The HIV/AIDS pandemic in Kenya: an investigation into the perceptions of Kenyans toward people living with HIV/AIDS and government programmes

  • Robert Nyaga


The HIV/AIDS pandemic is compounded by the continued stigmatization of the virus/disease and of people living
with HIV/AIDS (PLWHA). Employing structuration theory, this study sought to examine the perceptions of Kenyans
toward their government’s efforts to curtail HIV/AIDS as well as their attitudes toward PLWHA. Data for this study
were collected using an open-ended online survey. In total, 103 participants (25.3%) completed the survey. We used
snowball sampling to select prospective participants known to the researcher; they were sent a link to the survey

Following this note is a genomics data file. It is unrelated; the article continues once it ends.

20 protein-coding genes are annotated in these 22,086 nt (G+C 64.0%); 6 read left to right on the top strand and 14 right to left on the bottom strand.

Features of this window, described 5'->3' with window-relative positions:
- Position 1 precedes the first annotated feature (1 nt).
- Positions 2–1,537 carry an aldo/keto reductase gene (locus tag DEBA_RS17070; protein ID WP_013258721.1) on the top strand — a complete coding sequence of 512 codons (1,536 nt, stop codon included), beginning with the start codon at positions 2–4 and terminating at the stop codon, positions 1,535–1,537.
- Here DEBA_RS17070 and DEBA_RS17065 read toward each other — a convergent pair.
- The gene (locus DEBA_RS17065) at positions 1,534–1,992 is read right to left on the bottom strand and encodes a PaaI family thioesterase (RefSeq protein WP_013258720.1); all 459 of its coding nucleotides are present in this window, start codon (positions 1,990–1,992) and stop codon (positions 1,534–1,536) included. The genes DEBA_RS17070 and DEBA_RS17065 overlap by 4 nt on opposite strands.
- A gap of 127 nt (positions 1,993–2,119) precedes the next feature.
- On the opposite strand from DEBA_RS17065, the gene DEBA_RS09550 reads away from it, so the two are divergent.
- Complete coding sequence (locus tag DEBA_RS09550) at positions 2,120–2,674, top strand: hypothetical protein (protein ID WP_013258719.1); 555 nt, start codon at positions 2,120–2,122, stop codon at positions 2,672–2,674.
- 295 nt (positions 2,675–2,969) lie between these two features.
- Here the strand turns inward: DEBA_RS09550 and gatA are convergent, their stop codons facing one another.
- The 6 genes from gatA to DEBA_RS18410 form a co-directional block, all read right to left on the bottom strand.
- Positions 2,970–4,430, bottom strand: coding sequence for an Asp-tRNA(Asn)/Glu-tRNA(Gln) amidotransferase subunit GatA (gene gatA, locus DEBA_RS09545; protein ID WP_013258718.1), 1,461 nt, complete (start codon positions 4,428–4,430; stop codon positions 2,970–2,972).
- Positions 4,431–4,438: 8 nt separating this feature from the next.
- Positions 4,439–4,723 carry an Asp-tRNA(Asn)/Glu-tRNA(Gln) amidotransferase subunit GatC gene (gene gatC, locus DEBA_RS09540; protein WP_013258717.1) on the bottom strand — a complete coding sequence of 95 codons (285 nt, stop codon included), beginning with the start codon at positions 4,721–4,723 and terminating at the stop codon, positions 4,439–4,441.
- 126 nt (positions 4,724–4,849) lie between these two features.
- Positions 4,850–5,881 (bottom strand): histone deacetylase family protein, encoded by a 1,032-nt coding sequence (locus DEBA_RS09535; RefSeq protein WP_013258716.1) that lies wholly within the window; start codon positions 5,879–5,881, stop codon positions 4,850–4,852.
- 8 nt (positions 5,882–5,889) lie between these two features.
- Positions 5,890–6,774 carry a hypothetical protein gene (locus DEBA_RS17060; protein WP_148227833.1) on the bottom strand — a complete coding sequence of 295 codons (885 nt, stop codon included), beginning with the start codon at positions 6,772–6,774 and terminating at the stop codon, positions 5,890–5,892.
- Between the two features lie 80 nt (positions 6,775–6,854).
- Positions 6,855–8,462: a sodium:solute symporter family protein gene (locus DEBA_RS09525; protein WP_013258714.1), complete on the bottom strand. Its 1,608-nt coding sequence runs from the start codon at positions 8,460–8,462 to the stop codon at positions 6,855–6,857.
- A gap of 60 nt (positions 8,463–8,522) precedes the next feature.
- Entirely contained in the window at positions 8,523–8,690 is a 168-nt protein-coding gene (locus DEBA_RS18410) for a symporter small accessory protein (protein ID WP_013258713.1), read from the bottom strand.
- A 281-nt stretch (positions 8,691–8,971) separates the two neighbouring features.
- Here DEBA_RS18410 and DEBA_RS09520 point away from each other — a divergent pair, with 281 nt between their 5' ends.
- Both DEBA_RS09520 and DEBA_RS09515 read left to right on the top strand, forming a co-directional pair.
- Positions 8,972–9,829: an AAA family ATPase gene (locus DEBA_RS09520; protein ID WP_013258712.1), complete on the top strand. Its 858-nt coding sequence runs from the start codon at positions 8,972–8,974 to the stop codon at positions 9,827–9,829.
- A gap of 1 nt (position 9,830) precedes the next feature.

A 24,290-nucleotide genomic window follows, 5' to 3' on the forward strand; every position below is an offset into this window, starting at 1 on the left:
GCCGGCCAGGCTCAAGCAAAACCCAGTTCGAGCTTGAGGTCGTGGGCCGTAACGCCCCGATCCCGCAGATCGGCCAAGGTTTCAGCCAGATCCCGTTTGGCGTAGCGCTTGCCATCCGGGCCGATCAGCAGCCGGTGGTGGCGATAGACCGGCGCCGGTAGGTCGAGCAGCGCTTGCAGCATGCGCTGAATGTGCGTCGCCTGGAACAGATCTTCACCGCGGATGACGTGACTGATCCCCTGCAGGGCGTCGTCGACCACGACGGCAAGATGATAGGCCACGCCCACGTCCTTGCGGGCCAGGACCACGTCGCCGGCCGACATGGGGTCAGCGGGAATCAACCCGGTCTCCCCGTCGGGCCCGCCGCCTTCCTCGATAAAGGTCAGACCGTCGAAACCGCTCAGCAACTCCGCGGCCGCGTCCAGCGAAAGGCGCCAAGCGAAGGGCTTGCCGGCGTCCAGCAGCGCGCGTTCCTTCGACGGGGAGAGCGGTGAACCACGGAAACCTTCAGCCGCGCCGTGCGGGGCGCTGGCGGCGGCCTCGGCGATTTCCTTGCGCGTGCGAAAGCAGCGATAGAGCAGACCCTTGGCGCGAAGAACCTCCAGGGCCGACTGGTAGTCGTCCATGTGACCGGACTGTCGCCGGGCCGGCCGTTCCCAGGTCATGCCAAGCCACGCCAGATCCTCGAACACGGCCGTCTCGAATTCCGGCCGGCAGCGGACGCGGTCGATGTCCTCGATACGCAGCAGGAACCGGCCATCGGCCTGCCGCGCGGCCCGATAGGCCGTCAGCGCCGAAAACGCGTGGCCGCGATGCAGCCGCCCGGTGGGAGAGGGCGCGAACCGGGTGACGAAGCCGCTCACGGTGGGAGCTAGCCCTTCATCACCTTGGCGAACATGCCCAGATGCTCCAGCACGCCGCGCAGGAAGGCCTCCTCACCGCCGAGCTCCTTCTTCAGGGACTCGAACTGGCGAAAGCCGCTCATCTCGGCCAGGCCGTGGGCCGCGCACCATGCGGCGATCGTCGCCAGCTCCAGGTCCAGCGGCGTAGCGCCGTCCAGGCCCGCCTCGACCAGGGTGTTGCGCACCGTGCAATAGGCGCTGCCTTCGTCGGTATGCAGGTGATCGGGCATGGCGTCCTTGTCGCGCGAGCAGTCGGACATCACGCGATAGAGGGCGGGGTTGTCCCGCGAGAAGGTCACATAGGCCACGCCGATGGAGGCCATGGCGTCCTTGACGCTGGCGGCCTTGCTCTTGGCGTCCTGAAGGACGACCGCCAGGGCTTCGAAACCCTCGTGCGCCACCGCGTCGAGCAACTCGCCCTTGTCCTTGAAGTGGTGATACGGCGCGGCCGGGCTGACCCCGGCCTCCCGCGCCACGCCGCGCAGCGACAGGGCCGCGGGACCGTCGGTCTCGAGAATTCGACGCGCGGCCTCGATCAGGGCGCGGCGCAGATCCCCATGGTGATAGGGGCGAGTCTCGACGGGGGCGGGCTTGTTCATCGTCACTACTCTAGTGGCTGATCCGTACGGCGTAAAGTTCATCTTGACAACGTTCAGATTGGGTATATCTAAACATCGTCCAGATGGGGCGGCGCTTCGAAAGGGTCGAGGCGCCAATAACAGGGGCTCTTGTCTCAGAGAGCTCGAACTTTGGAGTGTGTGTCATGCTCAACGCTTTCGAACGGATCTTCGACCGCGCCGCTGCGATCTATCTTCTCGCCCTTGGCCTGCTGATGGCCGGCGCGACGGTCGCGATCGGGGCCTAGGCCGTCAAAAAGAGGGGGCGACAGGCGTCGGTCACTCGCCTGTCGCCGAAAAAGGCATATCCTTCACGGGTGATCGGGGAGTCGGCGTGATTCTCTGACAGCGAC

via email or direct message on a social networking site like Facebook or WhatsApp, and were asked to share the
survey with people in their social circles. Data were analysed using thematic analysis. Findings revealed that some
participants had confidence in the Kenyan government’s efforts to address the HIV/AIDS pandemic, while others
showed no confidence in government-led initiatives. Consistent with previous research, this study found that stigma
towards HIV/ AIDS and PLWHA still exists. Practical and theoretical implications of the findings are discussed.
Keywords: attitudes, PLWHA, stigma, structuration


Journal Identifiers

eISSN: 1608-5906
print ISSN: 1727-9445